As the relief effort continues in New Orleans, residents of many areas that have taken in thousands of evacuees worry that criminals displaced from the city may rebuild their illicit enterprises in their new homes. Most of the fears are exaggerated, but authorities are taking steps to prevent criminals from taking advantage of the disaster.
In the days following the unprecedented flight of hundreds of thousands of people from the New Orleans area, people in Louisiana and Texas heard stories of a crime wave accompanying the evacuees. There were riots at the major shelter in downtown Baton Rouge, there were multiple rapes and murders at a shelter in Lafayette and a number of violent incidents in Houston. Many people hearing these stories rushed out to buy guns or special locks for their homes. Gun store owners in southern Louisiana, in particular, have reported record sales.
But law enforcement officials say most of those stories about crime are either untrue or exaggerated. There have been some incidents, but there was no riot in Baton Rouge and officials at shelters in other cities report few problems. Houston police spokesmen say the crime level even dropped slightly during the week that more than 100,000 evacuees from New Orleans arrived here.
Still, law enforcers are keeping a wary eye, not only for criminals among the evacuees, but for outsiders trying to rob or defraud them. Houston Police Lieutenant Craig Williams says his force is paying special attention to fraud cases. "If we see or detect any type of suspicious activity or fraudulent activity, arrests will be made. We are attacking it from a zero-tolerance policy," said Mr. Williams.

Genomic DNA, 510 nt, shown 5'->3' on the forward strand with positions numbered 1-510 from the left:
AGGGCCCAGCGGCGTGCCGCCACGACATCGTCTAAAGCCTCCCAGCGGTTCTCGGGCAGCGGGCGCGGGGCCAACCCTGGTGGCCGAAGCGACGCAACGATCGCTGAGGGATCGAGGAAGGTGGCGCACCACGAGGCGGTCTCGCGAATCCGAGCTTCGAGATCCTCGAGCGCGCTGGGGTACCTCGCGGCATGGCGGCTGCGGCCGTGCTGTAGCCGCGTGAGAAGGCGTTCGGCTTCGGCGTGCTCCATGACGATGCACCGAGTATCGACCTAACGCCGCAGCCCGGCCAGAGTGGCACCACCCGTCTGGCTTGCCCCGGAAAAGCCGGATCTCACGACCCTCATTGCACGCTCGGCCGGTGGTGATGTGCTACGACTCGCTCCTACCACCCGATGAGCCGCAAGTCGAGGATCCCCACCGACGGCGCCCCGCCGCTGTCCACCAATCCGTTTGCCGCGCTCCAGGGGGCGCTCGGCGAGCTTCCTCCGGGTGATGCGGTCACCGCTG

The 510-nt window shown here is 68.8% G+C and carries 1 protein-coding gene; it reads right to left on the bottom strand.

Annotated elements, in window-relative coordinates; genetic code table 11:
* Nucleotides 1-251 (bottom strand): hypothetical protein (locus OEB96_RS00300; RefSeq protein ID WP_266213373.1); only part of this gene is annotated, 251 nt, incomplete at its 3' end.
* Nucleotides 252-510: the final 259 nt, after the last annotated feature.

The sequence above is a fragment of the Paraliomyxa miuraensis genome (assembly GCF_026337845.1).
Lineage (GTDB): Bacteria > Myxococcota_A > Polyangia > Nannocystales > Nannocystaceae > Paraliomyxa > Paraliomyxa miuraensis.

Houston police are looking into cases where people from this area tried to get benefits provided for storm evacuees or tried to obtain money from evacuees under false pretenses. Local and federal authorities are also investigating fake charity groups, which have solicited funds for hurricane victims online.
Meanwhile, back in New Orleans, Mayor Ray Nagin is targeting the criminal element that had operated in his city prior to the disaster with a warning not to return.
"We have every possible law enforcement agency known to man patrolling this city. They have night vision equipment, they have M-16s. So if you come back to this city and you think it is going to be like it was before, we have a rude awakening for you," he said.
New Orleans had one of the highest crime rates among major U.S. cities before the disaster, and there had also been corruption scandals involving local police. The city's reputation was further sullied by reports of looting and criminals firing guns at police and rescue workers in the days following the hurricane. But many survivors say the focus on these incidents gave a wrong impression, and that the vast majority of people stranded in the city were not armed and were not involved in looting, other than taking food and water from abandoned stores for survival purposes.